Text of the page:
The Best Rock Instrumentals & Opinions on Trouble

Who needs lyrics? This week, Jim and Greg play the Best Rock Instrumentals.

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Best Instrumentals

The history of rock ‘n’ roll is filled with memorable lyrics, but sometimes it’s the wordless songs that stick. This week, Jim and Greg celebrate the Best Instrumentals. Not just any instrumental track will do. Both Jim and Greg agree, no fa fa fa’s or la la la’s admitted. Here are their lists:

Greg

  • Duane Eddy, Peter Gunn
  • Booker T. & The MG’s, Time is Tight
  • Higher Intelligence Agency, Spectral
  • Deltron 3030, Mastermind (Instrumental)

Jim

  • Dick Dale, Misirlou
  • Wire, The Commercial
  • Future Sound of London, Antique Toy
  • Keyboard Money Mark, Revolt of the Octopi

Listeners’ picks:

  • Drew James in West Allis, Wisconsin: Frank Zappa, Peaches En Regalia
  • Amy Loberger in Oak Creek, Wisconsin: Led Zeppelin, Moby Dick
  • Andy Mitchell in Chicago, Illinois: Four Tet, My Angel Rocks Back and Forth
  • John Chrissos in Rochester, New York: Simple Minds, Theme for Great Cities
  • Marshall Preddy in Houston, Texas: Uncle Tupelo, Sandusky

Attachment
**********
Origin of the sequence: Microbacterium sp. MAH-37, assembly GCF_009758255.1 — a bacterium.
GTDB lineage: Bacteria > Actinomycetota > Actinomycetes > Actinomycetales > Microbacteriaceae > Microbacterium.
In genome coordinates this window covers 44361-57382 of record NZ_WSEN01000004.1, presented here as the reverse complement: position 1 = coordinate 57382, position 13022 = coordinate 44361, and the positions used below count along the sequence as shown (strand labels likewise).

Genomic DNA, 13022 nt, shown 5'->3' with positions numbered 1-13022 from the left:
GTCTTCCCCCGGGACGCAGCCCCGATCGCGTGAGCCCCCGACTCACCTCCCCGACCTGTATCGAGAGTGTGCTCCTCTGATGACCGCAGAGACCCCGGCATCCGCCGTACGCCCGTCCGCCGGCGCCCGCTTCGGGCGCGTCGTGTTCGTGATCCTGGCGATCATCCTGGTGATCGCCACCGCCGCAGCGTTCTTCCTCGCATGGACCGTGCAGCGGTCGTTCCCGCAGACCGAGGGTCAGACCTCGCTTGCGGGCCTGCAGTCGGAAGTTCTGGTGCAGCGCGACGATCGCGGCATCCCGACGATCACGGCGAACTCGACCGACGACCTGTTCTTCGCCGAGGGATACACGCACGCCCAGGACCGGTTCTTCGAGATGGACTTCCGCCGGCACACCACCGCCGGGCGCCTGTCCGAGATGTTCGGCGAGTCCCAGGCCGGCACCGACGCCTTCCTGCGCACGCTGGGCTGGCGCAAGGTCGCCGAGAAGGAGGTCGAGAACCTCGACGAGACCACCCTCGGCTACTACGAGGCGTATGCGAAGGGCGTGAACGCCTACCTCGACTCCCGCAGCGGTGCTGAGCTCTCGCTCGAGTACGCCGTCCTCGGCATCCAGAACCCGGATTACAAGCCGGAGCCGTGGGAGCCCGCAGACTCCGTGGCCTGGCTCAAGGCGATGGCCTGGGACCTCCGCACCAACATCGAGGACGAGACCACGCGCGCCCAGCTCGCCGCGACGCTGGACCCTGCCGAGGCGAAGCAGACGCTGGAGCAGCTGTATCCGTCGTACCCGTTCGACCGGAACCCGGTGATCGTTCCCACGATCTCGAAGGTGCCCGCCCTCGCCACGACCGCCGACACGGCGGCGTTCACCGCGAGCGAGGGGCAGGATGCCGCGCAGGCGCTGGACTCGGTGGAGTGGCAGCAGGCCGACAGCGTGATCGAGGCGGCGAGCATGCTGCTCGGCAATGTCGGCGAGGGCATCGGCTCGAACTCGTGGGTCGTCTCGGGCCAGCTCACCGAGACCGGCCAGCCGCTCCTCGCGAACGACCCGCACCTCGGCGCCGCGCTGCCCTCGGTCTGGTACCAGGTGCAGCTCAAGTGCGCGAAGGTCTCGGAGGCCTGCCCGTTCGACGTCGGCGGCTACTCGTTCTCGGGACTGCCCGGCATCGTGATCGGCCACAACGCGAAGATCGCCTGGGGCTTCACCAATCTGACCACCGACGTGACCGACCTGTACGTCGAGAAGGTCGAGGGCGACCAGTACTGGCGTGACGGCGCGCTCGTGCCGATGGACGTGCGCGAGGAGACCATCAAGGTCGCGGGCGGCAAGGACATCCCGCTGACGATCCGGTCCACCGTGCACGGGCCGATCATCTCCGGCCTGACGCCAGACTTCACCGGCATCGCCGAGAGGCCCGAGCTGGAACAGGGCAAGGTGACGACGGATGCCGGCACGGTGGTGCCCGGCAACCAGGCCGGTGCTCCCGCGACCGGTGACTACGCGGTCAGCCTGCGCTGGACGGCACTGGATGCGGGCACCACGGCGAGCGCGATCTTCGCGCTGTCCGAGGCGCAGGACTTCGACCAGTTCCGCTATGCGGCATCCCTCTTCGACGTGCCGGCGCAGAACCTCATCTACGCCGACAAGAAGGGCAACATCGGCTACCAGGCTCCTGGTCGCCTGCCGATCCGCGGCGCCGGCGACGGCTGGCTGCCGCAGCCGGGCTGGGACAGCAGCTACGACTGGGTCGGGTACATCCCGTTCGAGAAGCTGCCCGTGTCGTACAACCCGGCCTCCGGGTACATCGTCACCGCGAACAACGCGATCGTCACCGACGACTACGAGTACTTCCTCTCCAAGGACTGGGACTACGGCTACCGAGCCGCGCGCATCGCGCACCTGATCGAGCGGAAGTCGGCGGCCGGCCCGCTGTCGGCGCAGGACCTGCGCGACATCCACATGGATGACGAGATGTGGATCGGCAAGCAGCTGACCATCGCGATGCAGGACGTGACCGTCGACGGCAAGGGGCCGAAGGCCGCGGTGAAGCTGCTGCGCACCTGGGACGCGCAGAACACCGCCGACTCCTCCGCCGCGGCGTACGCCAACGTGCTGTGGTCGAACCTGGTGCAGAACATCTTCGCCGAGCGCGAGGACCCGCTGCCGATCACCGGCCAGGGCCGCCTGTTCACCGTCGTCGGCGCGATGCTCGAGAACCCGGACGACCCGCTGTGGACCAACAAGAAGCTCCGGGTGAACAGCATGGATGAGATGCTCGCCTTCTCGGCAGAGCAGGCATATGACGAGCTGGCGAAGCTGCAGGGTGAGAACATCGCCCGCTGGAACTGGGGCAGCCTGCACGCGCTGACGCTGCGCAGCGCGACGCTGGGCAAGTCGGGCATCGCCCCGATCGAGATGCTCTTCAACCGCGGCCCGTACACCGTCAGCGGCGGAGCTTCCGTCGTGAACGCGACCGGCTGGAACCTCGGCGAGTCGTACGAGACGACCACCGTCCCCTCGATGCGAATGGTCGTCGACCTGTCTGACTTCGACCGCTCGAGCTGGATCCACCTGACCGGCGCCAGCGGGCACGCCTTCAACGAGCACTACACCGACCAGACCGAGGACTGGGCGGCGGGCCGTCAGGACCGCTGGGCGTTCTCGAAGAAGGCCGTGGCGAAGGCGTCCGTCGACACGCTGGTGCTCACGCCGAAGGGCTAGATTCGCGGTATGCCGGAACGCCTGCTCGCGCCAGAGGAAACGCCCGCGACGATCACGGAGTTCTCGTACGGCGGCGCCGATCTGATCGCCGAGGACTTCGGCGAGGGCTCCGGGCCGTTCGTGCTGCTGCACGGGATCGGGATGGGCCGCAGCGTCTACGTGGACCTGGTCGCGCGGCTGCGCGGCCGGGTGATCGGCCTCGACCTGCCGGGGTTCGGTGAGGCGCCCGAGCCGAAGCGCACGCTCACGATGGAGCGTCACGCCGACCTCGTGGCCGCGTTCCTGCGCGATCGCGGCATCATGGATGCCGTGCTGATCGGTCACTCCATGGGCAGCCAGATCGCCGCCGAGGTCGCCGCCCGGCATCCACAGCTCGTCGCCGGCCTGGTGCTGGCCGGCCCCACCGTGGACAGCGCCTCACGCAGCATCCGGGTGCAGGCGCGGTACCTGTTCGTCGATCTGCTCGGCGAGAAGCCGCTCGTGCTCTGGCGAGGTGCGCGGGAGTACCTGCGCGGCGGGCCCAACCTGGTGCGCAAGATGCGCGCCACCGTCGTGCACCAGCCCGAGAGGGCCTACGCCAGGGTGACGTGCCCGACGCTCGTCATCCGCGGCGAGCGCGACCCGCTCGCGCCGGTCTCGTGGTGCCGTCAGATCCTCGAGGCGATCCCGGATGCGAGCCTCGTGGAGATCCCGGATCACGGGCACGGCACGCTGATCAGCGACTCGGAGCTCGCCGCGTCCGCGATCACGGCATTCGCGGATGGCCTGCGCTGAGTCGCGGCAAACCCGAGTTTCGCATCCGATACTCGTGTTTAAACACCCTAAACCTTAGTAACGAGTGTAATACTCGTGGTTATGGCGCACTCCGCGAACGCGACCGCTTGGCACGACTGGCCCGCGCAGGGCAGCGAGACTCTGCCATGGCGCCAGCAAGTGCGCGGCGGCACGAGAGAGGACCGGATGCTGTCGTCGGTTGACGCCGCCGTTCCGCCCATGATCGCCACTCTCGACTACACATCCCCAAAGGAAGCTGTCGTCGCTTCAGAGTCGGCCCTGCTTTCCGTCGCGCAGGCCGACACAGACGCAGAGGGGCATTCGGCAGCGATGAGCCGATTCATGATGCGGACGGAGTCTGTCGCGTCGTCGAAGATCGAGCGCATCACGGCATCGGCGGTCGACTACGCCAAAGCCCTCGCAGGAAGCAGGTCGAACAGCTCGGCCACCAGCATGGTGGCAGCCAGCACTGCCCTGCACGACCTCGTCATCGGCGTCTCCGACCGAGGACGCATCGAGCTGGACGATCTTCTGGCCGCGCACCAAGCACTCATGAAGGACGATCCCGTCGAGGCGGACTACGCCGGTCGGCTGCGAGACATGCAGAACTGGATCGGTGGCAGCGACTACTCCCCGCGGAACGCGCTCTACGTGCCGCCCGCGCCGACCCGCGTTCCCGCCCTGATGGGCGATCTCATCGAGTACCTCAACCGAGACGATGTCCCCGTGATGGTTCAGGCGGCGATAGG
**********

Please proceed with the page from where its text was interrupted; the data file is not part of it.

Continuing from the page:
The Distortion Field Trouble

The Distortion Field

Call ‘em doom metal or stoner rock, the Chicago band Trouble has been bringing the heavy since 1979. The band’s new album The Distortion Field reunites original guitarists Bruce Franklin and Rick Wartell, and subs in Kyle Thomas for longtime vocalist Eric Wagner. Does the reunited band fare better with the critics than Black Sabbath did recently? Greg says yes, though there are four or five Trouble albums he’d rank above The Distortion Field. The band hasn’t updated its original sound: an innovative merger of British heavy metal and psychedelia. That’s fine by Greg, but he does miss the conceptual heft Wagner gave to earlier Trouble lyrics. Greg gives The Distortion Field a Burn It. Jim agrees. He needed some head-banging this week, and for that The Distortion Field does just fine. Burn It.

Notes

Speaking of Burning...

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